The Minister of the Department of Environment, Forestry & Fisheries (DEFF) has promulgated new NEMBA Alien & Invasive Species (AIS) lists and regulations which will take effect on 19 October 2020.  Trout (which were not previously listed) are now listed as an invasive species.  This has happened despite the Minister defending our original case (2018) challenging the legality of the previous consultation process around the drafts of the current lists and regulations, for want of compliance with the procedures and substance of section 100 of NEMBA.


This case was brought after several years of negotiations and an agreement reached at the Phakisa Oceans Economy Labs meeting in Durban in July/Aug 2014. At this meeting it was agreed that where trout occur they would be exempt, but if someone wishes to introduce them outside the catchments where they already occur that would require a permit and risk assessment. FOSAF and other stakeholders therefore undertook an extremely expensive mapping exercise over a two-year period to indicate where trout do occur. This was not taken into account in the draft listing or regulations then nor now and the Phakisa agreement was unilaterally reneged upon by the Department in 2018. 

The 2018 case relates to the sufficiency of information accompanying the draft lists and regulations.  It does not deal with the main issue of whether trout are invasive as defined in NEMBA.

The matter has dragged on and is due to be set down shortly.  It is primarily about informed consultation and the sufficiency of information provided by DEFF to allow for meaningful representations or objections to the drafts published at that time.

After two years of silence (not even the Fisheries officials or the Tourism officials or other stakeholders are aware of this development) this promulgation has now happened.  The lists and regulations come into force on 19 October 2020.  

Quite inexplicably there are no transitional arrangements provided for.  So, all existing facilities, venues (business and individuals) whether trout farms or leisure/fishing venues are affected.  These venues/businesses will need permits and for landowners with trout this will mean very expensive risk assessments to conduct any of the normal routine business activities (now listed as restricted activities).  Without these permits they will be unlawful. Clearly this is a problem as they need to keep operating especially in the current economic crisis which had been exacerbated by the Covid 19 lockdown.  As things are slowly opening up with tourism improving this will be a serious blow for trout-based tourism and could well kill most of it.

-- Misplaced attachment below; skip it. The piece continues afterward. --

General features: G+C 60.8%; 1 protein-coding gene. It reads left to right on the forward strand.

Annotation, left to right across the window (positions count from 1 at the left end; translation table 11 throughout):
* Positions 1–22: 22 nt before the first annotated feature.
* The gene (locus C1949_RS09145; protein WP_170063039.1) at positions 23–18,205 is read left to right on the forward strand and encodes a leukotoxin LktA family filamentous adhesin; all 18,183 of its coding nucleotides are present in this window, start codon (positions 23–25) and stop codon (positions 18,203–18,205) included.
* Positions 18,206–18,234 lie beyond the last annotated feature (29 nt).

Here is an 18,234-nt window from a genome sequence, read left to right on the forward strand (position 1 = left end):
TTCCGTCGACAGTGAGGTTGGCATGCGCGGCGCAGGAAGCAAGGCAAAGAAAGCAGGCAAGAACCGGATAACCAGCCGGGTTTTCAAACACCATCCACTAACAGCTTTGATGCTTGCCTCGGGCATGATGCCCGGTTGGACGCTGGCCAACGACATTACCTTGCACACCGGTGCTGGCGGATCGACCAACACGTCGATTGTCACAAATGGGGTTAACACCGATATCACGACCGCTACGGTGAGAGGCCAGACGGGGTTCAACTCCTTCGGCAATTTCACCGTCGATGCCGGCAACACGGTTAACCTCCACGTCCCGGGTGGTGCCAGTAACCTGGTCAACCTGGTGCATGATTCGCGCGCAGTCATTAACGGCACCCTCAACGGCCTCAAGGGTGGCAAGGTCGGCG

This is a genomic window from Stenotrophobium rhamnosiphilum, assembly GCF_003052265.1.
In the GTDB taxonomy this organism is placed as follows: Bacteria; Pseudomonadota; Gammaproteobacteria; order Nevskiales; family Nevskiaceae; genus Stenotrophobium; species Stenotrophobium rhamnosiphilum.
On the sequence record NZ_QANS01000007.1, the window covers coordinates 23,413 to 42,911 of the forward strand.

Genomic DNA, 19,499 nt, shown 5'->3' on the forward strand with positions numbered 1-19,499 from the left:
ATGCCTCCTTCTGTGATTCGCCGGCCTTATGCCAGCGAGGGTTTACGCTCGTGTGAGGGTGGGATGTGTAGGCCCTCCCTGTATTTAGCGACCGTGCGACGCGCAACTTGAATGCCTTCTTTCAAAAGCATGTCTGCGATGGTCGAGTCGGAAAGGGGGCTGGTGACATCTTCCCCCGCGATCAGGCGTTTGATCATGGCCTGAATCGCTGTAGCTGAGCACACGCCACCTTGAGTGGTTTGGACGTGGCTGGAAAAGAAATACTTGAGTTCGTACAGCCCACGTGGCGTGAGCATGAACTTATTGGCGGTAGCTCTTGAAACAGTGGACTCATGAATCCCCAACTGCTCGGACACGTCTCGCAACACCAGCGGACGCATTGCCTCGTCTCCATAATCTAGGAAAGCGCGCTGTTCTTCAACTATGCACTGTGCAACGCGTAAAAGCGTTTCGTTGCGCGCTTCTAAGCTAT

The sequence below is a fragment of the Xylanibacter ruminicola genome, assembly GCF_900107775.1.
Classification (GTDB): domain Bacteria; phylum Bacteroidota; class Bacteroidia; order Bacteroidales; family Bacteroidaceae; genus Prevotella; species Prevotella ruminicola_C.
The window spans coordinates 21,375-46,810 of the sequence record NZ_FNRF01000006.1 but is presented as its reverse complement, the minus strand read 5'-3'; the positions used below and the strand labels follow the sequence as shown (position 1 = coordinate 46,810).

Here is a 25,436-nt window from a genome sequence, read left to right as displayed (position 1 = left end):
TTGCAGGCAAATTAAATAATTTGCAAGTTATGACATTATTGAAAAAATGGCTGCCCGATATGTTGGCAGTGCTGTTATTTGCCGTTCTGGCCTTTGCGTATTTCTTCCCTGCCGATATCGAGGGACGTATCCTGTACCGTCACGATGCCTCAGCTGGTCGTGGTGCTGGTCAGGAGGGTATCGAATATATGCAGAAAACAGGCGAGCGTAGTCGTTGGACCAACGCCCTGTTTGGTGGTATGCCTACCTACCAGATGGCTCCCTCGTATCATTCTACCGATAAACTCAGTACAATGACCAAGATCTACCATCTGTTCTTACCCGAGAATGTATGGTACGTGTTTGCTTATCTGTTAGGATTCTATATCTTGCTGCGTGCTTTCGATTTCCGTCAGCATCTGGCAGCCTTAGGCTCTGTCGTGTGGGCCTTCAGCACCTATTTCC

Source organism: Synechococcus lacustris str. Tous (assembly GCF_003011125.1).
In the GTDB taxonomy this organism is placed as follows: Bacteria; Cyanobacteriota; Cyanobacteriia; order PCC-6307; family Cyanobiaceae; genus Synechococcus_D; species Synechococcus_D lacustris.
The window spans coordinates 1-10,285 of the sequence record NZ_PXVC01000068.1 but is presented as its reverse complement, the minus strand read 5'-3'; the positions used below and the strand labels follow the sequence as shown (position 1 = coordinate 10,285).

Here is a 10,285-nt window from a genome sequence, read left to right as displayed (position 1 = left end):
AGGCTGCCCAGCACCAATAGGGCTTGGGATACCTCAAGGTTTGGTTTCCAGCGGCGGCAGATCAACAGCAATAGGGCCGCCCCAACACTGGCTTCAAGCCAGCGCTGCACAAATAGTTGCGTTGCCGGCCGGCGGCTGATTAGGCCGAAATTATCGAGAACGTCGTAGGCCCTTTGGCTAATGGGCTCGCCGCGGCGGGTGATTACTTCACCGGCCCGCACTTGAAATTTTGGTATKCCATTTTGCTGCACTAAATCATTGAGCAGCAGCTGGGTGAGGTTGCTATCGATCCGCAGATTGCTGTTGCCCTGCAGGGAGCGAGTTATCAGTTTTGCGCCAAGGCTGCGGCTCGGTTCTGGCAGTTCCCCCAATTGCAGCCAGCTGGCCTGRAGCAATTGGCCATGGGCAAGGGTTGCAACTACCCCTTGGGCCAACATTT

FOSAF requested the Minister to retract the AIS list and regulations, but as this has been refused and therefore FOSAF has brought an urgent interdict application against the Minister to stop the implementation of these notices, in the Gauteng High Court Pretoria which you may read here.

At the same time there is extensive lobbying taking place as we believe that the Minister was probably poorly advised and has no idea of the dire consequences if the lists and regulations are allowed to come into force in just over a week’s time. If they do the whole trout value chain will collapse and most of us in the industry will become criminals liable to a fine not exceeding R5 million or 5 years in jail for the first conviction and double that for the second. Let’s hope in won’t come to that!


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